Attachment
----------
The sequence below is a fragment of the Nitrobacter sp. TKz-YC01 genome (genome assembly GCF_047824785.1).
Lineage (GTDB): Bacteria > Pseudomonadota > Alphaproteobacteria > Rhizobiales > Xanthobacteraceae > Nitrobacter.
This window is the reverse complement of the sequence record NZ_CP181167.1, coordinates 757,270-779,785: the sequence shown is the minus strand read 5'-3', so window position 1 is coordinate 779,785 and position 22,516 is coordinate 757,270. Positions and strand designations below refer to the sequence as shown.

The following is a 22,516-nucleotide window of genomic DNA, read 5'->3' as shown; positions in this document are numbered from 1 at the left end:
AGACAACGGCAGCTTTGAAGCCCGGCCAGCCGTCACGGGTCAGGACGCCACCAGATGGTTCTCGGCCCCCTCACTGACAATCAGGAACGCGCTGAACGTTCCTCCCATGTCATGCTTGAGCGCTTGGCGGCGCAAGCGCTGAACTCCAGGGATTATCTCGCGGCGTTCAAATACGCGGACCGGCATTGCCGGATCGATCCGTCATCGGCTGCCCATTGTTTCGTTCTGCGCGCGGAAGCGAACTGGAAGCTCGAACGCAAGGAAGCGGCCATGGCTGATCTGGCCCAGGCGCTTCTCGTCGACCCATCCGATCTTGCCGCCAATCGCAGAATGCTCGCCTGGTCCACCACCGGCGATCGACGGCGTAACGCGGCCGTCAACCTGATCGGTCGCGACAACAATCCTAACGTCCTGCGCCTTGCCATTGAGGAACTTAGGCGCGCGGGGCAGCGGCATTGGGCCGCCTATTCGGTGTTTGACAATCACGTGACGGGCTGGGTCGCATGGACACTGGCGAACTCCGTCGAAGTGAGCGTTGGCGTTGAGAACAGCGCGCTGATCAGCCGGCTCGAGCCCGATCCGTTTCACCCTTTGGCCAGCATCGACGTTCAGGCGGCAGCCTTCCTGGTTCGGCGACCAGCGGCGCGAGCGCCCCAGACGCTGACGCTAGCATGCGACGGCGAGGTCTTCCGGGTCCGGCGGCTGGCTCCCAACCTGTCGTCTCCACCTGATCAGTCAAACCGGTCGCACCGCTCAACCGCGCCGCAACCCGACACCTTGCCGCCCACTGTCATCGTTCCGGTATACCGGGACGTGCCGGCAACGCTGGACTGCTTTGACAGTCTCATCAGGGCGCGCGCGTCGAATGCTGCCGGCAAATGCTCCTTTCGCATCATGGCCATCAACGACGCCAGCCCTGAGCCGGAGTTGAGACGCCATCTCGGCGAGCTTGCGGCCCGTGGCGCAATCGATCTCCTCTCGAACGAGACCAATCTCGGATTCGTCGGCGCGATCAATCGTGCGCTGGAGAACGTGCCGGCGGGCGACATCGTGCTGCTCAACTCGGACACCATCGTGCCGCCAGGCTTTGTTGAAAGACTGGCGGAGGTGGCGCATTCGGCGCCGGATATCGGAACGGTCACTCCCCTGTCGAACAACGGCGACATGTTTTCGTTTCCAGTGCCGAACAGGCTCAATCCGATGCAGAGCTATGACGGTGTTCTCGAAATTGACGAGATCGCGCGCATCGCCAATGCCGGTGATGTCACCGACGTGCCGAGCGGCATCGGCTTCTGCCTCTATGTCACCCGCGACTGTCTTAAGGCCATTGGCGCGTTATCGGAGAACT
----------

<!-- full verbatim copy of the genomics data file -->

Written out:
The sequence below is a fragment of the Nitrobacter sp. TKz-YC01 genome (genome assembly GCF_047824785.1).
Lineage (GTDB): Bacteria > Pseudomonadota > Alphaproteobacteria > Rhizobiales > Xanthobacteraceae > Nitrobacter.
This window is the reverse complement of the sequence record NZ_CP181167.1, coordinates 757,270-779,785: the sequence shown is the minus strand read 5'-3', so window position 1 is coordinate 779,785 and position 22,516 is coordinate 757,270. Positions and strand designations below refer to the sequence as shown.

The following is a 22,516-nucleotide window of genomic DNA, read 5'->3' as shown; positions in this document are numbered from 1 at the left end:
AGACAACGGCAGCTTTGAAGCCCGGCCAGCCGTCACGGGTCAGGACGCCACCAGATGGTTCTCGGCCCCCTCACTGACAATCAGGAACGCGCTGAACGTTCCTCCCATGTCATGCTTGAGCGCTTGGCGGCGCAAGCGCTGAACTCCAGGGATTATCTCGCGGCGTTCAAATACGCGGACCGGCATTGCCGGATCGATCCGTCATCGGCTGCCCATTGTTTCGTTCTGCGCGCGGAAGCGAACTGGAAGCTCGAACGCAAGGAAGCGGCCATGGCTGATCTGGCCCAGGCGCTTCTCGTCGACCCATCCGATCTTGCCGCCAATCGCAGAATGCTCGCCTGGTCCACCACCGGCGATCGACGGCGTAACGCGGCCGTCAACCTGATCGGTCGCGACAACAATCCTAACGTCCTGCGCCTTGCCATTGAGGAACTTAGGCGCGCGGGGCAGCGGCATTGGGCCGCCTATTCGGTGTTTGACAATCACGTGACGGGCTGGGTCGCATGGACACTGGCGAACTCCGTCGAAGTGAGCGTTGGCGTTGAGAACAGCGCGCTGATCAGCCGGCTCGAGCCCGATCCGTTTCACCCTTTGGCCAGCATCGACGTTCAGGCGGCAGCCTTCCTGGTTCGGCGACCAGCGGCGCGAGCGCCCCAGACGCTGACGCTAGCATGCGACGGCGAGGTCTTCCGGGTCCGGCGGCTGGCTCCCAACCTGTCGTCTCCACCTGATCAGTCAAACCGGTCGCACCGCTCAACCGCGCCGCAACCCGACACCTTGCCGCCCACTGTCATCGTTCCGGTATACCGGGACGTGCCGGCAACGCTGGACTGCTTTGACAGTCTCATCAGGGCGCGCGCGTCGAATGCTGCCGGCAAATGCTCCTTTCGCATCATGGCCATCAACGACGCCAGCCCTGAGCCGGAGTTGAGACGCCATCTCGGCGAGCTTGCGGCCCGTGGCGCAATCGATCTCCTCTCGAACGAGACCAATCTCGGATTCGTCGGCGCGATCAATCGTGCGCTGGAGAACGTGCCGGCGGGCGACATCGTGCTGCTCAACTCGGACACCATCGTGCCGCCAGGCTTTGTTGAAAGACTGGCGGAGGTGGCGCATTCGGCGCCGGATATCGGAACGGTCACTCCCCTGTCGAACAACGGCGACATGTTTTCGTTTCCAGTGCCGAACAGGCTCAATCCGATGCAGAGCTATGACGGTGTTCTCGAAATTGACGAGATCGCGCGCATCGCCAATGCCGGTGATGTCACCGACGTGCCGAGCGGCATCGGCTTCTGCCTCTATGTCACCCGCGACTGTCTTAAGGCCATTGGCGCGTTATCGGAGAACT